Instructional Support Part II: What Can We Do to Grow?

Just before the new year, we shared the work of an incredible early childhood team in Norfolk who grew in their instructionally supportive interactions over the past few years. Norfolk’s team has been sharing their lessons learned through interactive Showcase PreKinVA visits (read to the end to register!).

The point of these visits is less about THEM (showing what they did)… it’s about YOU (and what you can take back to YOUR programs!)

Block pyramid
Source: istock.com/plufflyman

In this month’s blog, we’ll break down 4 time-tested steps you can follow to grow.

4 Steps to Improving Instructionally Supportive Interactions

Step 1: Build Readiness for Change

Before leaders can support teachers’ growth, everyone needs a shared vision for the WHAT and the WHY.

What are we trying to improve (and what will success look like)?

And why are we putting our efforts and resources into making this change?

Norfolk accomplished this by having teachers and leaders come together as a team (including shared Professional Development). They developed a vision of what quality interactions– including instructionally supportive interactions– look like and why they matter (see below for a summary).

WHAT are instructionally supportive interactions? Instructionally supportive interactions involve teachers: promoting children’s thinking and problem-solving skills, using feedback to deepen understanding and promote persistence, and helping children develop more complex language skills.
WHY do they matter? Studies have shown, time and time again, that instructionally supportive interactions benefit children both in terms of their social-emotional development as well as academic learning in the areas of language, literacy, and math.

Step 2: Use Data as a Flashlight

You can’t change everything, and data can help you focus on what matters most.

Data on classroom interactions allows you to “shine a flashlight” on what is working as well as areas for improvement (what we like to call “glows and grows”). The CLASS-PreK-TM observation tool has provided valuable data on interactions for VPI+ classrooms and will be used across VPI classrooms as well. When thinking about improving, it is helpful to look at CLASS data both across your program as well as at the classroom level.

CLASS-PreK-TM Tool Summary

CLASS domains and dimensions
source: UVA-CASTL 2018

For instance, maybe your program has 10 classrooms. Program-level data might show you that classrooms, overall, show strong language supports (Language Modeling) whereas feedback to children about their learning (Quality of Feedback) is weaker. But as you dig in further to the classroom-level data, you might also notice that a couple classrooms have strengths in these areas, and a few classrooms have additional needs in these and other areas of interactions (like Behavior Management). Once you’ve really understood the data, what’s next?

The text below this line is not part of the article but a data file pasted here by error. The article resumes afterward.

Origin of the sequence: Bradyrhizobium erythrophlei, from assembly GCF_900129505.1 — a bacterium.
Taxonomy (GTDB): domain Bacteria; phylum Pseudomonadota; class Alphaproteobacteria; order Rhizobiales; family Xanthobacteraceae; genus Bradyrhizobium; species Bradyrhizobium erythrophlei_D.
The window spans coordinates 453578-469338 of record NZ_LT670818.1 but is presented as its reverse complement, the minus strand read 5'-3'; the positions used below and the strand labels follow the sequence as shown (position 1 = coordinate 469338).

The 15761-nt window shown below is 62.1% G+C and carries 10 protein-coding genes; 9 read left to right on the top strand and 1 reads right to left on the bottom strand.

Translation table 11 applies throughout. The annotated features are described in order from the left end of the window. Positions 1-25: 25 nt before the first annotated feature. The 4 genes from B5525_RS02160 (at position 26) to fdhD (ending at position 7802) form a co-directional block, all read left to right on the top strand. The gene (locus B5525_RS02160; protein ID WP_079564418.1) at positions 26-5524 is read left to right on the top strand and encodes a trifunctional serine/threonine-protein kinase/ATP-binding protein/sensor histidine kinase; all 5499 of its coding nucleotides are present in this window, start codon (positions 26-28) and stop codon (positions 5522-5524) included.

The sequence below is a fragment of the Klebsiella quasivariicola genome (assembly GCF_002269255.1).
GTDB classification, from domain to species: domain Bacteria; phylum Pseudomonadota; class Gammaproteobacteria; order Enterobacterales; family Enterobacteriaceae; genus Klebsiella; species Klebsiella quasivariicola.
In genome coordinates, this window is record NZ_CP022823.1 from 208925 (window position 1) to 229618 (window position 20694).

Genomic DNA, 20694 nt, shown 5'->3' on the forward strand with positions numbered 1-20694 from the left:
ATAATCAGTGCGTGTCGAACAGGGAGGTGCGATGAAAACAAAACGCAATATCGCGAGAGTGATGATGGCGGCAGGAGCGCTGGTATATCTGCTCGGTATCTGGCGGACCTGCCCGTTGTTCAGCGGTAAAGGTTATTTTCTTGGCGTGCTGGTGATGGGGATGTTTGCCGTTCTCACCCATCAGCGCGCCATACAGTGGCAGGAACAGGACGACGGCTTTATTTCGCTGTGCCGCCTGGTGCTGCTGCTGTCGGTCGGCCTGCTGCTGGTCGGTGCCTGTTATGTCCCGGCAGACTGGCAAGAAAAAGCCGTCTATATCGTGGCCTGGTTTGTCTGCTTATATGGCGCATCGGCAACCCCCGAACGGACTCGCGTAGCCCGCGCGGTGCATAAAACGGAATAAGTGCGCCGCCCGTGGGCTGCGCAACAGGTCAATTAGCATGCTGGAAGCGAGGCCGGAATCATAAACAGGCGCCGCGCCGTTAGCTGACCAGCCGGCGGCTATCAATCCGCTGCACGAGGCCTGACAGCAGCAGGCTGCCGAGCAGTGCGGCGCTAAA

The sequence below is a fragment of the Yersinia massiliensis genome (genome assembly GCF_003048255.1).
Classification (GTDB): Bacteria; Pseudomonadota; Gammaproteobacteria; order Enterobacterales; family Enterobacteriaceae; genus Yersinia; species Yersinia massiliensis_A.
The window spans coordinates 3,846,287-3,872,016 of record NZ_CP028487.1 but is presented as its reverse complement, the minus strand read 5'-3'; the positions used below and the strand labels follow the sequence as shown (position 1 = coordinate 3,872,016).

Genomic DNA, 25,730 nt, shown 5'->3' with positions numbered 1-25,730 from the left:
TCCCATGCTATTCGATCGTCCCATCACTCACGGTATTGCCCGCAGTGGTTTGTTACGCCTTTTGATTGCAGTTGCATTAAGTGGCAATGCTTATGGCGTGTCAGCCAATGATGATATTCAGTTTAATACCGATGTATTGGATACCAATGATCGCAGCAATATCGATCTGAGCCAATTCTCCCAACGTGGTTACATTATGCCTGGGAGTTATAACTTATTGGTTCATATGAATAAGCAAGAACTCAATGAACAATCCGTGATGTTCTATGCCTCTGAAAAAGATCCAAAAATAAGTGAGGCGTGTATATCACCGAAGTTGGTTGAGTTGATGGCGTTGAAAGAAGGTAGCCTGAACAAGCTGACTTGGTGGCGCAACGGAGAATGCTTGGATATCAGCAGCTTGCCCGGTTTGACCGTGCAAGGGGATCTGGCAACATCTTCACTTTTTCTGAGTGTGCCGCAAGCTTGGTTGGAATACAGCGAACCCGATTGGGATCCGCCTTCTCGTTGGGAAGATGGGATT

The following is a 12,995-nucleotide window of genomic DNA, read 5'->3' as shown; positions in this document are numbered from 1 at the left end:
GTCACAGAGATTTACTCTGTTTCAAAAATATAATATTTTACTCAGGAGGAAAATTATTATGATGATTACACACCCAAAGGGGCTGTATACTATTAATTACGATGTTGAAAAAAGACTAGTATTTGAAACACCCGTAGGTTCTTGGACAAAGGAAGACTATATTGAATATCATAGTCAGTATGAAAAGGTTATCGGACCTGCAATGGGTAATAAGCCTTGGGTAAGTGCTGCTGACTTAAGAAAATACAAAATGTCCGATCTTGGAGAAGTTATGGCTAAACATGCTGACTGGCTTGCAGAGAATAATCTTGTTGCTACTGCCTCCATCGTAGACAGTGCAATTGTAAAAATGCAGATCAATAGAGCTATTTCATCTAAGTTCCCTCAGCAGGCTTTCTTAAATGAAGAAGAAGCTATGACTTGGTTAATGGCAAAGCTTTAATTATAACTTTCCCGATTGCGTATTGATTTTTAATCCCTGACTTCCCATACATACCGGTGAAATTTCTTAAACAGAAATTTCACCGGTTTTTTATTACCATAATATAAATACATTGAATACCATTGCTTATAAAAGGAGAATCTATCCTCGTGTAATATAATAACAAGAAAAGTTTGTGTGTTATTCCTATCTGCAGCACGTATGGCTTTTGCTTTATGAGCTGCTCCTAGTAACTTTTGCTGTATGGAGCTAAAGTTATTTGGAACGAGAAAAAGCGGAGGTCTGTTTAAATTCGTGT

Step 3: Plan for Quality PD (for Teachers– and You Too!)

Program-level data can help you to plan targeted PD for all teachers that incorporates a focus on delivering feedback—and perhaps the teachers with great strengths can serve as leaders among their peers?

Classroom-level data helps you plan individualized PD for teachers to address unique or additional areas of practice, like proactive behavioral management, especially for classrooms with more intensive needs.

When planning PD, keep in mind that quality is key. Single-shot workshops are not sufficient to change teaching practices (especially interactions). Teachers need ongoing PD that provides multiple opportunities to learn about and see quality interactions, reflect on their practices, plan improvements, and then try new strategies out in the classroom– with feedback!

Video review
source: UVA-CASTL 2018
Quality PD Tip: VPI+ teachers, including Norfolk’s, have shared that watching video clips of themselves and each other has been especially helpful! If that’s too intimidating, teachers can start by watching video clips on the VPI+ site together and then move on to reviewing their own videos as comfort and trust is built.

Think SHARED PD—grow alongside your teachers. As an administrator, building your expertise around instructionally supportive interactions enables you to provide the kind of specific feedback that helps teachers grow!

Step 4: Get Connected 

How often are we siloed as professionals , working in isolation?

We all have better ideas when we collaborate.

Connect Teachers in Learning Communities. Norfolk intentionally held regular meetings where teachers networked and shared what strategies and resources that were working in their classrooms. For instance, teachers shared how they found it helpful to post visual prompts around their classrooms with questions to promote children’s thinking and language skills (see an example below!)

Visual with science center questions
Source: Showcase PreKinVA

Connect with other Leaders. VPI+ is offering more Showcase PreK in VA events where you and your team can connect with teams around the state. All classrooms have been identified as models for instructionally supportive interactions as well as other practices. Explore topics, dates, locations, and register here with your team to see high-quality in action around the Commonwealth and kickstart your community of learning!

P.S. Promoting connections will be a big focus of the Virginia’s early childhood initiatives going forward –and we’ll be applying lessons learned from what worked in VPI+. Stay tuned for upcoming connection-making opportunities, starting at this spring’s regional VPI coordinator meetings!

 

 

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